Return of Big Ten Football Provides ‘Shot in Arm’ for Sportsbooks

Posted on: October 27, 2020, 04:46h. 

Last updated on: October 27, 2020, 06:23h.

College football is back. Not that it had been absent, with the SEC and ACC among the conferences playing through the COVID-19 pandemic. But the debut of the Big Ten Conference season last week provided a lift to sportsbooks.

Wisconsin Badgers QB Graham Mertz
Wisconsin quarterback Graham Mertz completed 20 of 21 passes in a victory over Illinois on Friday in Madison, Wis. Mertz reportedly has tested positive for COVID-19, meaning he’ll be sidelined for at least the next three games. (Image: Mark Hoffman/USA TODAY Sports)

I think the return of Big Ten football has definitely made the season feel more official. For the first couple months, it has felt if something was off, and I think this may have been the missing piece,” Matthew Metcalf, the sportsbook director for Circa Sports, told

“The action we saw the past weekend on the Big Ten games was significant, despite none of these teams having played a game yet. The Wisconsin game [against Illinois] on Friday night significantly impacted our handle and was a great way to start the weekend.”

By next week, the college football schedule will really have an air of normalcy, as all the major conferences will be back on the field. The Mid-American Conference kicks off its season on Wednesday, Nov. 4. A few days later, the Pac-12 Conference will start its season with a full Saturday slate of games.

Double the Fun

With that, the number of games available for betting will have gone from about 25 to more than 50, said Ed Salmons, the vice president of risk management and oddsmaking at Westgate SuperBook.

College football has always been popular in Nevada. Obviously this year with so few games for the first seven weeks, the handle was down,” Salmons told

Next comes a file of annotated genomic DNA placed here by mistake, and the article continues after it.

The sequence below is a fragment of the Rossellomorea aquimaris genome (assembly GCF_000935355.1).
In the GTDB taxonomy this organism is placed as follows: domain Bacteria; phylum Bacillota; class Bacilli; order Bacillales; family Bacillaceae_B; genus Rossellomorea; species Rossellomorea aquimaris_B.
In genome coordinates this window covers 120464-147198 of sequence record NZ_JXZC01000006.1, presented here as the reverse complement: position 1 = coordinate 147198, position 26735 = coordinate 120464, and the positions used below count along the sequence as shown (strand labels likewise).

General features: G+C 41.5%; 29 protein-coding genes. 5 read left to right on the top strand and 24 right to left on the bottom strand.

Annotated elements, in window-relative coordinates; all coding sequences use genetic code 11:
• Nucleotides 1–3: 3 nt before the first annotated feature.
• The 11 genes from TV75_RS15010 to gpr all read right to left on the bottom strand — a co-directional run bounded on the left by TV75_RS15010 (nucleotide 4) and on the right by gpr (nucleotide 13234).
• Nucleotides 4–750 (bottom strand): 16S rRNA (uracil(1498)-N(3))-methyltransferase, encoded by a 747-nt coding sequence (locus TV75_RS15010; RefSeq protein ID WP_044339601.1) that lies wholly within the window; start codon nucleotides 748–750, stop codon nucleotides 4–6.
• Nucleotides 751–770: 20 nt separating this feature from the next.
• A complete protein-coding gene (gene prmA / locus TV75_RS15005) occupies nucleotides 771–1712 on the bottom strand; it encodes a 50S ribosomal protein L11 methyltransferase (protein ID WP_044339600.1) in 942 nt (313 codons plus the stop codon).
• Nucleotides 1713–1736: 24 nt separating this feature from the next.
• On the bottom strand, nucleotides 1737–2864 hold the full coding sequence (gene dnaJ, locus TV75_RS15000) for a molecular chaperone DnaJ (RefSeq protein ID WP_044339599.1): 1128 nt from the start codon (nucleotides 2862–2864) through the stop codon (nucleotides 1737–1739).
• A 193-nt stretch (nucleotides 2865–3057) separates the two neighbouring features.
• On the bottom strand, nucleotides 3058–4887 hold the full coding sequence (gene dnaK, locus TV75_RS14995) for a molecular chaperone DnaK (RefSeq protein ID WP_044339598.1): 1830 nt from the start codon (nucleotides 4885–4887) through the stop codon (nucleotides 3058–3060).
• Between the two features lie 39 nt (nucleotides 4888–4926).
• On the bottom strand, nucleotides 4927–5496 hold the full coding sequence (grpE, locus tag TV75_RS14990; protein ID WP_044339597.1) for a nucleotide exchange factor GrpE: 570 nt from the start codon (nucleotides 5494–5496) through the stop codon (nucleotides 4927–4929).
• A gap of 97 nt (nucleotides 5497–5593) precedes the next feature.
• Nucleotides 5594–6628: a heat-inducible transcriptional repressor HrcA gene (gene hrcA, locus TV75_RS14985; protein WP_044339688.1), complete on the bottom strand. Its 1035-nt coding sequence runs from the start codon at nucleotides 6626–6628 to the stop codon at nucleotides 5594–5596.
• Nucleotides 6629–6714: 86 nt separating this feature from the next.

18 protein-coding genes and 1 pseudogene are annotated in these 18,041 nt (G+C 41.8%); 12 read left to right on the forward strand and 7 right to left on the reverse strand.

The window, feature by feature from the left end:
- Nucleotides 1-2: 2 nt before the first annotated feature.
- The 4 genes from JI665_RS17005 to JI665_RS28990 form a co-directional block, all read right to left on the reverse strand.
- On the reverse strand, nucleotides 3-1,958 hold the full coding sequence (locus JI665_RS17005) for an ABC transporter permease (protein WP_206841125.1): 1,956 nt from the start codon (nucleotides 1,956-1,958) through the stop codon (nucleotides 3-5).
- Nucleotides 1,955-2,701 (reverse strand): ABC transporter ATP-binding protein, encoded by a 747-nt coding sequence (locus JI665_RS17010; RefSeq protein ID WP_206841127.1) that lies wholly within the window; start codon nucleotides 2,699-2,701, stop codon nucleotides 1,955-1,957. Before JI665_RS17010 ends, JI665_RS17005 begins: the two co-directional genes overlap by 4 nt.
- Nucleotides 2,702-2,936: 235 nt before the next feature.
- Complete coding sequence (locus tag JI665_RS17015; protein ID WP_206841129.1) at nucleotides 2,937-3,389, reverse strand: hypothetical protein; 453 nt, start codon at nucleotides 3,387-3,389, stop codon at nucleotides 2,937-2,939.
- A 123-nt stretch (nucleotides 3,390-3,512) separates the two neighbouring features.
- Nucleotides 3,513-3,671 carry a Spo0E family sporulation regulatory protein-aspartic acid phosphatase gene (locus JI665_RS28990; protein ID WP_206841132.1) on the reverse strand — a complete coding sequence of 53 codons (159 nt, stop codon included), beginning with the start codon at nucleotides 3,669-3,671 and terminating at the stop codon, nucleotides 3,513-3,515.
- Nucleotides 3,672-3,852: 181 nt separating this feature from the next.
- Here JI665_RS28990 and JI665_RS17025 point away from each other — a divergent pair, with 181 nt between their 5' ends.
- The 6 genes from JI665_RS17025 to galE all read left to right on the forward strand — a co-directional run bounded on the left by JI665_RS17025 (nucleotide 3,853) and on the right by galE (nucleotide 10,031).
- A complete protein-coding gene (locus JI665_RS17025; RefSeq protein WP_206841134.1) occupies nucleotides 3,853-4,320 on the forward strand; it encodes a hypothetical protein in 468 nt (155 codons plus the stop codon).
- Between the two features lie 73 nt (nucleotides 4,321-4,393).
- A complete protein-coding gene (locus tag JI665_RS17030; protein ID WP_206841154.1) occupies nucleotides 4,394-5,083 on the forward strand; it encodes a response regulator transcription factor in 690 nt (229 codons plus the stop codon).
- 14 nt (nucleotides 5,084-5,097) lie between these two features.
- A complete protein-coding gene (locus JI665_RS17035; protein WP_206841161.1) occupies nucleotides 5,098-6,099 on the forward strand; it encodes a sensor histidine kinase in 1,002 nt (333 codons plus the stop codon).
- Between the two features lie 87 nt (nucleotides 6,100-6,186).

“The Big Ten is always the first- or second-most popular conference, so the return of them was huge. Getting MAC games on Tuesday and Wednesday nights will be very good for business, as well as the Pac-12 returning. It’s a big deal here and we are very happy to have it.”

This week’s slate of games lacks a signature showdown. There’s only one Top 25 matchup, with No. 3 Ohio State at No. 18 Penn State. Meanwhile, No. 9 Wisconsin’s game at Nebraska is in jeopardy because of COVID. Wisconsin quarterback Graham Mertz and his backup reportedly are among members of the Badgers who have tested positive.

Loving the MACtion

The Big Ten wasn’t the only conference to belatedly start its season. So did the Mountain West. That conference’s late kickoffs mean more opportunities for bettors.

The return of the Big Ten was huge, no doubt about it. Even though the SEC claims to be the king and has won a few more national titles than most lately, the Big Ten’s still huge business for us,” said Nick Bogdanovich, the director of trading at William Hill, to

“Wisconsin, Michigan, Ohio State – those are huge-bet games. To have them back was a big shot in the arm. The first five weeks, we were done at 5 o’clock our time. Now, with the Mountain West, we have some 7:30 games. The combo of the two is really good.”

Bogdanovich joked that a JV game, if the only game on TV at the time, would get bettors’ interest. Hence, the made-for-TV nature of the MAC schedule makes it made for gambling as well. When its season starts next week, all six games will be played on Wednesday, and all six will be on TV. The following week, the six games are split between Tuesday and Wednesday and, again, are all on TV.

“The MAC’s the perfect example. If it’s Tuesday and Wednesday and it’s on TV, they’re betting it,” Bogdanovich said. “The MAC’s got good football. All you’ve got to do is look at the NFL. Up and down the rosters, there’s MAC kids on it.”